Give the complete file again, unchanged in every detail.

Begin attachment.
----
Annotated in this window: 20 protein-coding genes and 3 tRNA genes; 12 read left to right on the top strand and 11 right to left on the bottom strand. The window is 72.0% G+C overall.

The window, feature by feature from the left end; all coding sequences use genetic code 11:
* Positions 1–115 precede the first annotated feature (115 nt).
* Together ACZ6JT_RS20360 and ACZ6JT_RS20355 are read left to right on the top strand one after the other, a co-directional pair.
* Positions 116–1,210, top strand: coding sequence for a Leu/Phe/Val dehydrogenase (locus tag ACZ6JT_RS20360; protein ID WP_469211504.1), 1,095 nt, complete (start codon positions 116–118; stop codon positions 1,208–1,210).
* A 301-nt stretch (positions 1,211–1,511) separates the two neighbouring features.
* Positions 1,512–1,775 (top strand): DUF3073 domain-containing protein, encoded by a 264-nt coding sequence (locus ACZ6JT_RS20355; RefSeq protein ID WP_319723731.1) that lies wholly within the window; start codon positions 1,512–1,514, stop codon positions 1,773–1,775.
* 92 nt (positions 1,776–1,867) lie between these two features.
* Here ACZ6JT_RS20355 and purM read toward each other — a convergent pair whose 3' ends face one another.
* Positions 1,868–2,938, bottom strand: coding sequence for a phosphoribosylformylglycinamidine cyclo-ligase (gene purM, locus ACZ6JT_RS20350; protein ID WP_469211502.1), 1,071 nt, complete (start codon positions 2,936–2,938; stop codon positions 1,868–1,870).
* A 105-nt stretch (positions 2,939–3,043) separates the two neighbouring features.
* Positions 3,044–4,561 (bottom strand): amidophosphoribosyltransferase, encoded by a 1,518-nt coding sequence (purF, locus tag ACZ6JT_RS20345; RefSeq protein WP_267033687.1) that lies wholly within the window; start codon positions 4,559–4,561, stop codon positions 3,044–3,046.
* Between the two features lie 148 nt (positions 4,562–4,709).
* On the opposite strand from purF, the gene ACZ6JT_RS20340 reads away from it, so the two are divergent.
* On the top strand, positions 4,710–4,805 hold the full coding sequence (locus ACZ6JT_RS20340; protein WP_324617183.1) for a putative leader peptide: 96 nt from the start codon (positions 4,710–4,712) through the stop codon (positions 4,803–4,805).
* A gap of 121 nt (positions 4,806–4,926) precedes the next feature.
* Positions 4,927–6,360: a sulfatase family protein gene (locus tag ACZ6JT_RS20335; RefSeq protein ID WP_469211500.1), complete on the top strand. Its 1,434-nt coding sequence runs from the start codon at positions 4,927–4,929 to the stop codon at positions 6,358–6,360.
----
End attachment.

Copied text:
Annotated in this window: 20 protein-coding genes and 3 tRNA genes; 12 read left to right on the top strand and 11 right to left on the bottom strand. The window is 72.0% G+C overall.

The window, feature by feature from the left end; all coding sequences use genetic code 11:
* Positions 1–115 precede the first annotated feature (115 nt).
* Together ACZ6JT_RS20360 and ACZ6JT_RS20355 are read left to right on the top strand one after the other, a co-directional pair.
* Positions 116–1,210, top strand: coding sequence for a Leu/Phe/Val dehydrogenase (locus tag ACZ6JT_RS20360; protein ID WP_469211504.1), 1,095 nt, complete (start codon positions 116–118; stop codon positions 1,208–1,210).
* A 301-nt stretch (positions 1,211–1,511) separates the two neighbouring features.
* Positions 1,512–1,775 (top strand): DUF3073 domain-containing protein, encoded by a 264-nt coding sequence (locus ACZ6JT_RS20355; RefSeq protein ID WP_319723731.1) that lies wholly within the window; start codon positions 1,512–1,514, stop codon positions 1,773–1,775.
* 92 nt (positions 1,776–1,867) lie between these two features.
* Here ACZ6JT_RS20355 and purM read toward each other — a convergent pair whose 3' ends face one another.
* Positions 1,868–2,938, bottom strand: coding sequence for a phosphoribosylformylglycinamidine cyclo-ligase (gene purM, locus ACZ6JT_RS20350; protein ID WP_469211502.1), 1,071 nt, complete (start codon positions 2,936–2,938; stop codon positions 1,868–1,870).
* A 105-nt stretch (positions 2,939–3,043) separates the two neighbouring features.
* Positions 3,044–4,561 (bottom strand): amidophosphoribosyltransferase, encoded by a 1,518-nt coding sequence (purF, locus tag ACZ6JT_RS20345; RefSeq protein WP_267033687.1) that lies wholly within the window; start codon positions 4,559–4,561, stop codon positions 3,044–3,046.
* Between the two features lie 148 nt (positions 4,562–4,709).
* On the opposite strand from purF, the gene ACZ6JT_RS20340 reads away from it, so the two are divergent.
* On the top strand, positions 4,710–4,805 hold the full coding sequence (locus ACZ6JT_RS20340; protein WP_324617183.1) for a putative leader peptide: 96 nt from the start codon (positions 4,710–4,712) through the stop codon (positions 4,803–4,805).
* A gap of 121 nt (positions 4,806–4,926) precedes the next feature.
* Positions 4,927–6,360: a sulfatase family protein gene (locus tag ACZ6JT_RS20335; RefSeq protein ID WP_469211500.1), complete on the top strand. Its 1,434-nt coding sequence runs from the start codon at positions 4,927–4,929 to the stop codon at positions 6,358–6,360.